Initiative Result:

Co-developing mechanization solutions for sustainable and inclusive farming in East and Southern Africa

Agricultural mechanization has the potential to transform farming in East and Southern Africa through enhanced productivity, improved crop quality, reduced post-harvest losses, and enhanced rural livelihoods. But multiple challenges are undermining the mechanization drive in the region, particularly among smallholder farmers. Riding on the strengths of its partnerships, the Ukama Ustawi (UU) initiative is working with partners to co-design innovative and appropriate mechanization packaging. Our aim is to bridge the farm power gap, offering smallholder farmers low-cost mechanization options. In this backdrop, mechanization initiatives are increasingly receiving government support to boost agriculture and livestock productivity for food security in Africa.  

Mechanization options and services 

The use of two-wheel tractors (2WTs) and small engine-driven machinery can significantly address prevailing farm power shortages. These machines offer versatility and affordability, making them particularly suitable for smallholder farmers. The commonly sought-after post-harvest management options include shellers, improved granaries, and hermetic bags. There is a need for inclusive and innovative financing mechanisms, demand creation, and awareness-raising to scale up and scale out mechanization. In the Makonde District in Zimbabwe, smallholder farmers and machine operators are benefiting from targeted training and the establishment of mechanization service providers (SPs). These services are addressing farmers’ needs while generating year-round income. And farmers are embracing mechanized equipment for its ease of use, affordability, and availability. Despite the many challenges, farmers and service providers are still satisfied with the equipment’s cost-effectiveness, reliability, and low fuel consumption.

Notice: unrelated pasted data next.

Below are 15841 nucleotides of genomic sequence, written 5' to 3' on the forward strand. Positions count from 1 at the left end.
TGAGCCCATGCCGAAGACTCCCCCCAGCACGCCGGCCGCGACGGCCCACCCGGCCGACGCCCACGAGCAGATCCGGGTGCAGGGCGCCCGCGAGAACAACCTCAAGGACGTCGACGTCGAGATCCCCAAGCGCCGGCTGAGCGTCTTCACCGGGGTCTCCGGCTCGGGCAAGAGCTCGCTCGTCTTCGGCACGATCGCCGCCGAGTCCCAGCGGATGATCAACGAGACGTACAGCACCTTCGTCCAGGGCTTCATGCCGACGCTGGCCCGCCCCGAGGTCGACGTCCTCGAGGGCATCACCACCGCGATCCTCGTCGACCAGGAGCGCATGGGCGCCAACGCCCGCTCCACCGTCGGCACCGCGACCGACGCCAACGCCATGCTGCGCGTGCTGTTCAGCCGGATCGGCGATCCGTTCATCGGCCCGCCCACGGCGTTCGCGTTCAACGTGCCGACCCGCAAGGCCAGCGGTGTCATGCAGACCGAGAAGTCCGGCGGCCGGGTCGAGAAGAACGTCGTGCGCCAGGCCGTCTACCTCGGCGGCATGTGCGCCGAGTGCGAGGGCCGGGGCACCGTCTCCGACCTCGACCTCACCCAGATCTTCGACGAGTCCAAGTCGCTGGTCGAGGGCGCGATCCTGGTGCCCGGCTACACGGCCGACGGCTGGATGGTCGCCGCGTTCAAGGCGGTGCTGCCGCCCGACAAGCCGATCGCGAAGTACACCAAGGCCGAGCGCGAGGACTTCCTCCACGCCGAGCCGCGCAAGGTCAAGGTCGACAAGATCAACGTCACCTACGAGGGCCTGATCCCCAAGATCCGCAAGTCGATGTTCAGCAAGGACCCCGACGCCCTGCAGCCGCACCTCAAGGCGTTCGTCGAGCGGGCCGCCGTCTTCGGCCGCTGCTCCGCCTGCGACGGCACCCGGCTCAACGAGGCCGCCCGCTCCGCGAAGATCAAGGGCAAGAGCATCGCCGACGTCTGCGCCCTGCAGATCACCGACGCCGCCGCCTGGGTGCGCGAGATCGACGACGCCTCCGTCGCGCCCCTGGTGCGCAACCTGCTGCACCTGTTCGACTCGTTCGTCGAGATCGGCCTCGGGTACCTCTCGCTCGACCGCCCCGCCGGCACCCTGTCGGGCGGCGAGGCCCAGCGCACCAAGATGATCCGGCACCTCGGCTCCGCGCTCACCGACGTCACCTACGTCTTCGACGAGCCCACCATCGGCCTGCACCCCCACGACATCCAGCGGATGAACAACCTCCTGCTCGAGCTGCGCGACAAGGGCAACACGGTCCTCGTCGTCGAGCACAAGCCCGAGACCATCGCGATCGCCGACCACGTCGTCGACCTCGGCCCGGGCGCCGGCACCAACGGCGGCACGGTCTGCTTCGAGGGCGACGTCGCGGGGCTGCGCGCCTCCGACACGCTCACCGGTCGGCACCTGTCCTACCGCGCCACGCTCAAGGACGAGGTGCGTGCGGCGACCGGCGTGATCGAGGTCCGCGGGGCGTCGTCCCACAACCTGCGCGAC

These machineries are cost effective, reliable and easy to handle. The fuel consumption is unbelievably low.”Denver Chisodza, farmer from Banket at the CIMMYT Seed Fair in Mashonaland West Province, Zimbabwe, via the Telegraph 

Driving conservation agriculture  

The combination of wide-scale adoption of conservation agriculture and private sector-led approaches to sustainable mechanization solutions is essential for sustainable agricultural mechanization. In Kenya, a UU-led study identified potential mechanization hire service models for conservation agriculture and found the ideal to be individual farmers owning machinery for their own use and providing services to other farmers. Access to mechanization services for smallholder farmers depends on the business model linking them to these services. Overcoming physical boundaries with a novel approach, the UU virtual field tour (VFT) in Kenya invoked the UU ‘Community of Spirit’, drawing over 150 partners to showcase UU’s work in different countries and communities in scaling out conservation agriculture. 

Addressing the challenges  

Ukama Ustawi studies show common barriers to scaling up mechanization are limited availability of machines and spare parts, poor after-sale services, and high capital requirements that need attention. That being said, there is effective demand for mechanization services, and farmers are willing to pay. Learning from the successes and failures of other regions can give critical insights into factors that affect agricultural mechanization, such as the government’s role, the enabling environment, and encouraging the local manufacture of machinery via small enterprises.  

There is no one-size-fits-all solution for agricultural mechanization. To fully harness its potential and pave the way for sustainable food production and economic growth in the region, collaborative, contextual and coordinated action is needed by stakeholders—led by governments, international organizations, and the private sector—with a strong focus on gender and inclusivity.  


Featured image: Women’s representative test driving a 2-wheel tractor at a CIMMYT Seed Fair in Zimbabwe. Credit: International Maize and Wheat Improvement Center (CIMMYT)